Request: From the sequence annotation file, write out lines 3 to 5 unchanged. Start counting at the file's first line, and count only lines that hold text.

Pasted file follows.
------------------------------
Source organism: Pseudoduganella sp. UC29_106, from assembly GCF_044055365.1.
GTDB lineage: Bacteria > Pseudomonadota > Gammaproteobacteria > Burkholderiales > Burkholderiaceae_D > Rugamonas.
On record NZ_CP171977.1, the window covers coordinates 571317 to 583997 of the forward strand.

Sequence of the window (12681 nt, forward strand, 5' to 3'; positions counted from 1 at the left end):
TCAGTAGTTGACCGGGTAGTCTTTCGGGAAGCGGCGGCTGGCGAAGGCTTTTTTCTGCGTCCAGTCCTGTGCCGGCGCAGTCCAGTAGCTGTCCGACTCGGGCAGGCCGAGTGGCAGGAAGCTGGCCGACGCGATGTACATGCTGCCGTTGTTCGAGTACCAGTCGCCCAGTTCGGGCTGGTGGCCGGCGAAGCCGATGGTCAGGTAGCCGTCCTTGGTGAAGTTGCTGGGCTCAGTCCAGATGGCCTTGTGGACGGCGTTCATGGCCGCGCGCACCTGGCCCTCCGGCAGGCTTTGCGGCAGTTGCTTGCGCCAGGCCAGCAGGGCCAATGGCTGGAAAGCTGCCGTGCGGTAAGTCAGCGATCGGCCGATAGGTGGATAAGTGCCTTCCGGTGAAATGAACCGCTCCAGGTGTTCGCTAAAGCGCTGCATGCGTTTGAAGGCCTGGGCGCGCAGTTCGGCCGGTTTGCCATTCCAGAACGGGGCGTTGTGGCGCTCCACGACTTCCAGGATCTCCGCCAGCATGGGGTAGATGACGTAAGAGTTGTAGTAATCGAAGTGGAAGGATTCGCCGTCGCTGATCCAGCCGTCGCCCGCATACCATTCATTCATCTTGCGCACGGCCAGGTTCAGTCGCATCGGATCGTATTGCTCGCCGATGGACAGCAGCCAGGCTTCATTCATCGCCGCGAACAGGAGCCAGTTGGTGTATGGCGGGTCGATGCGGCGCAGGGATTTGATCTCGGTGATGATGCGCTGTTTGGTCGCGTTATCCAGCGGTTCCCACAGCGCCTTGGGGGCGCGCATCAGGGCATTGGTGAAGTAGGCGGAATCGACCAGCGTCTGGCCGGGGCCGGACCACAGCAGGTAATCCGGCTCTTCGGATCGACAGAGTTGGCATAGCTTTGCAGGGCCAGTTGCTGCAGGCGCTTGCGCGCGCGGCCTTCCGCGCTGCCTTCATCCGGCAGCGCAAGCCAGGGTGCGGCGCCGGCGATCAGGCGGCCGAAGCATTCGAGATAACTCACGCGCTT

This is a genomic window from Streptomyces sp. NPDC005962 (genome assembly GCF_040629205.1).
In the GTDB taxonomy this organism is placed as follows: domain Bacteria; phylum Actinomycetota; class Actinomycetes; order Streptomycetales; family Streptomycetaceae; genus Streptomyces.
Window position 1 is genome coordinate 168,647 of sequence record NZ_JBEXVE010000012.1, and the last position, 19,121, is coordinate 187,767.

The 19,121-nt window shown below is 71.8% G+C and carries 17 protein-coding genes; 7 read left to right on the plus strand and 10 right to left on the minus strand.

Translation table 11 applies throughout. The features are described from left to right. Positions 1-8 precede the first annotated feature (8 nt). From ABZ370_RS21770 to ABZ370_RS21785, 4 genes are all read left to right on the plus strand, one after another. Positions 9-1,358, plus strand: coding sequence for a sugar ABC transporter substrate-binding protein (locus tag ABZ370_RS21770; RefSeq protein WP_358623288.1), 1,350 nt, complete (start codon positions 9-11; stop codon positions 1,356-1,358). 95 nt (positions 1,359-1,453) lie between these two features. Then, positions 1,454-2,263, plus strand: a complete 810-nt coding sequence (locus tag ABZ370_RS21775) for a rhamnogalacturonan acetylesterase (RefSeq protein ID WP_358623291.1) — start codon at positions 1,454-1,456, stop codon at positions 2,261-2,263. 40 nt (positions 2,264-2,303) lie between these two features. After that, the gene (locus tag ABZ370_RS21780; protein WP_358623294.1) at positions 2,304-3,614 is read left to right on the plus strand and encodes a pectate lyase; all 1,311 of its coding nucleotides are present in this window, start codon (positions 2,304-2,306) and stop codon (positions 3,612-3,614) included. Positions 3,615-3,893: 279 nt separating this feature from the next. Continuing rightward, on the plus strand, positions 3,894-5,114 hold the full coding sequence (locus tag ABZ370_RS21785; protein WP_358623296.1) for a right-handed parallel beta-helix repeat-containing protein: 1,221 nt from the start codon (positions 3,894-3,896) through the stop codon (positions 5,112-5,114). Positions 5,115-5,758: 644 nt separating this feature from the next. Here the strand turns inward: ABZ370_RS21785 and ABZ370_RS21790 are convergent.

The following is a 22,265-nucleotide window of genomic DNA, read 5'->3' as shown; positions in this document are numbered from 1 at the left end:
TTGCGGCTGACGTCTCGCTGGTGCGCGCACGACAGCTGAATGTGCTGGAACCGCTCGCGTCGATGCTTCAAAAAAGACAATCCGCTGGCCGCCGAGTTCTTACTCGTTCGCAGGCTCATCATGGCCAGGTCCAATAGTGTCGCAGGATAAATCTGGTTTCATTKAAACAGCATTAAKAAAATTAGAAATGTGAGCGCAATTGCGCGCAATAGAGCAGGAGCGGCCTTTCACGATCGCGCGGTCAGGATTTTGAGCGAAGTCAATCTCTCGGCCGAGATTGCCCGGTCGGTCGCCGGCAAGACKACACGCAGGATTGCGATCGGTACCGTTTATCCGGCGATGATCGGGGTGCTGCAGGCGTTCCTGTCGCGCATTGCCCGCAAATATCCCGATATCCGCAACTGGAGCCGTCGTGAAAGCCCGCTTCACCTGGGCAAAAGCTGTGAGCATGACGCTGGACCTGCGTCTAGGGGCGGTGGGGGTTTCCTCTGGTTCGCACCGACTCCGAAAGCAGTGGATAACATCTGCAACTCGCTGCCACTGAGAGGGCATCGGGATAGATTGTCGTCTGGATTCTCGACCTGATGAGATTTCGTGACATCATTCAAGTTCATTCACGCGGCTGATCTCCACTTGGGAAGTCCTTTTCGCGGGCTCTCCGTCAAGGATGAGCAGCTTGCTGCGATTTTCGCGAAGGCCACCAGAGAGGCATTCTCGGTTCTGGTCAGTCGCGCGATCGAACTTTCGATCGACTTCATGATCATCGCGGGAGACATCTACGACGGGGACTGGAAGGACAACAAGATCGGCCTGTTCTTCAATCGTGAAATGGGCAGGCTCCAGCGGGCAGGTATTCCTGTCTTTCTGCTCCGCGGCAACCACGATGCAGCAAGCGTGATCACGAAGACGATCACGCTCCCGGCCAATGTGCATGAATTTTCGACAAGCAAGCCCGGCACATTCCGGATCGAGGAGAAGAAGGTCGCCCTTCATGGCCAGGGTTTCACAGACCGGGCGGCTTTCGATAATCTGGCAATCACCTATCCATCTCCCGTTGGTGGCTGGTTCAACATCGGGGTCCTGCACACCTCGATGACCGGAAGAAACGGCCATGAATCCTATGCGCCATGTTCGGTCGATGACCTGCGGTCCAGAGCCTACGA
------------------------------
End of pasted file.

On record NZ_CP171977.1, the window covers coordinates 571317 to 583997 of the forward strand.

Sequence of the window (12681 nt, forward strand, 5' to 3'; positions counted from 1 at the left end):
TCAGTAGTTGACCGGGTAGTCTTTCGGGAAGCGGCGGCTGGCGAAGGCTTTTTTCTGCGTCCAGTCCTGTGCCGGCGCAGTCCAGTAGCTGTCCGACTCGGGCAGGCCGAGTGGCAGGAAGCTGGCCGACGCGATGTACATGCTGCCGTTGTTCGAGTACCAGTCGCCCAGTTCGGGCTGGTGGCCGGCGAAGCCGATGGTCAGGTAGCCGTCCTTGGTGAAGTTGCTGGGCTCAGTCCAGATGGCCTTGTGGACGGCGTTCATGGCCGCGCGCACCTGGCCCTCCGGCAGGCTTTGCGGCAGTTGCTTGCGCCAGGCCAGCAGGGCCAATGGCTGGAAAGCTGCCGTGCGGTAAGTCAGCGATCGGCCGATAGGTGGATAAGTGCCTTCCGGTGAAATGAACCGCTCCAGGTGTTCGCTAAAGCGCTGCATGCGTTTGAAGGCCTGGGCGCGCAGTTCGGCCGGTTTGCCATTCCAGAACGGGGCGTTGTGGCGCTCCACGACTTCCAGGATCTCCGCCAGCATGGGGTAGATGACGTAAGAGTTGTAGTAATCGAAGTGGAAGGATTCGCCGTCGCTGATCCAGCCGTCGCCCGCATACCATTCATTCATCTTGCGCACGGCCAGGTTCAGTCGCATCGGATCGTATTGCTCGCCGATGGACAGCAGCCAGGCTTCATTCATCGCCGCGAACAGGAGCCAGTTGGTGTATGGCGGGTCGATGCGGCGCAGGGATTTGATCTCGGTGATGATGCGCTGTTTGGTCGCGTTATCCAGCGGTTCCCACAGCGCCTTGGGGGCGCGCATCAGGGCATTGGTGAAGTAGGCGGAATCGACCAGCGTCTGGCCGGGGCCGGACCACAGCAGGTAATCCGGCTCTTCGGATCGACAGAGTTGGCATAGCTTTGCAGGGCCAGTTGCTGCAGGCGCTTGCGCGCGCGGCCTTCCGCGCTGCCTTCATCCGGCAGCGCAAGCCAGGGTGCGGCGCCGGCGATCAGGCGGCCGAAGCATTCGAGATAACTCACGCGCTT